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Rethinking Our Perspective: When the Marginalized Move to the Center

The following is a guest article by Josh Baylor.

I’ve always considered reaching the rest of the world through the highly-resourced church in the context of a wealthy state as the optimal situation for mission. The stability and capacity of the socio-economic first-world is quite something. Having this supposed “dream team” combo seems limitless in its reach for the sake of gospel mission. A church with countless resources, developed leadership, and multiple pathways operating within the structural soundness of an economic force of nations certainly has great potential to carry the message further than a lone ranger missionary or church plant.

The Unexpected Path of Jesus

There’s a reason, however, the story of Jesus and his rugged crew and the start of the church are so compelling. First, who doesn’t like a good underdog story? It’s inspiring. They didn’t stand a chance, but 2 Corinthians 4 explains it. We’re powerless, and he’s powerful. Where we are weak, he is strong. Power is not found in what can be seen, wealth and resources, but the unseen, the eternal; “death is at work in us, but life in you” (verse 12). The gospel spreads by denying ourselves (resources, wealth, abilities, capabilities), taking our cross (identifying with the person and work of Jesus), and following Jesus (probably not the direction we’d naturally choose). Therefore, death leads to life because death was defeated, and life reigns in Jesus. What an incontestable and uncanny reversal.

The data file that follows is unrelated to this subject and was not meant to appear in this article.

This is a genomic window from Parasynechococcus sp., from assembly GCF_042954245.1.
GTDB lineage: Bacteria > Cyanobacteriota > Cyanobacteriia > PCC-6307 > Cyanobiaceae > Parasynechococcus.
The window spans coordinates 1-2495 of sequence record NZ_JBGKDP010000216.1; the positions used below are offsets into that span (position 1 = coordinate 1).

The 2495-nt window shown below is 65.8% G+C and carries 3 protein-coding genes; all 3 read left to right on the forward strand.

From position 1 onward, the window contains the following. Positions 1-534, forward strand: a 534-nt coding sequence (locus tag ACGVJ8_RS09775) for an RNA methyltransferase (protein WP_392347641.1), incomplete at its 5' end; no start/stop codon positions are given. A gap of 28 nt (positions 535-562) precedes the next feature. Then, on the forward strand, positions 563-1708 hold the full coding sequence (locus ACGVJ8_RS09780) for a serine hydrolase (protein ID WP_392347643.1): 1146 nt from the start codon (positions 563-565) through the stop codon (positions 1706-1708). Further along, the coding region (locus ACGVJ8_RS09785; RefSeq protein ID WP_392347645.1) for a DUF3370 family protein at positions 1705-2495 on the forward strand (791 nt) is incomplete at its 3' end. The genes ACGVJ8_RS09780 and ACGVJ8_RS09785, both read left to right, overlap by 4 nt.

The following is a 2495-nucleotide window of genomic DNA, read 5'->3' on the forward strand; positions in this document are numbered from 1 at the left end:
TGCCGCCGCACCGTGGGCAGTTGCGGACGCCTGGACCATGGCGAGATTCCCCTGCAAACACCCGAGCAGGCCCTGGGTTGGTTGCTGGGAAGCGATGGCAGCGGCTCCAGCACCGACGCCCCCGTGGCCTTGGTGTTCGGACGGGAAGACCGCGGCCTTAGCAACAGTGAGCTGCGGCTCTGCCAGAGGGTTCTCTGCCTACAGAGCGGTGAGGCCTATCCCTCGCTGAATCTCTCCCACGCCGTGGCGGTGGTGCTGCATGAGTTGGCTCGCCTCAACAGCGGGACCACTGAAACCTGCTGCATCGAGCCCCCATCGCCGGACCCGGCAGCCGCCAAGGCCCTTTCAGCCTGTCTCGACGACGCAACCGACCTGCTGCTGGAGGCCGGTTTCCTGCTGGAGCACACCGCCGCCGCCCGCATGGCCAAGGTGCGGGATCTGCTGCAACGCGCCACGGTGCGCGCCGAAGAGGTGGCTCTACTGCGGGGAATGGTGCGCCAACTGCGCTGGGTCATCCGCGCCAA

Second, the story of Jesus reveals the God of mission throughout all eternity. The former reason gains interest, and the latter shows inevitability. And that’s where I want to rest my laurels, namely, on the eternally perfect and fulfilling promise of God’s plan. He makes good on all his promises through Jesus by the Spirit in and through his people. And this is the wonder—that he carries out his plan succinctly through a chronological succession of misfits and the marginalized. Throughout the pages of the Bible and over the course of church history, God’s kingdom grows by wave after wave of the broken and outcast pounding the shores of indifference grown fat with individualism.

When We Place Trust in Typical Means

Front and center in the public square preaches, but poor and marginalized reaches. And it challenges me to reconsider where my trust lies (Psalm 21:7). Am I trusting in my circumstances and experience? Am I trusting in my origin story or the fame of my church or country? Some do, and they collapse and fall from the weight of the world, which no one can bear no matter how many chariots and horses one has. Ask Pharaoh. Or we could trust in the Lord our God, who makes seemingly impossible pathways open up (e.g. The Red Sea). He makes a way for the destitute to rise and stand upright (e.g. Lazarus).

I mean, here I am, sent out by a leading church in my denomination and resourced by a leading missions agency to a country that leads much of Europe in the way of economic stability and ideological progressiveness. I even live in a world-ranking city, Düsseldorf, known for its security, wealthy economy, and stable infrastructure. One could say I am one degree away from any number of highly resourceful believers and churches. In actuality, I’m not.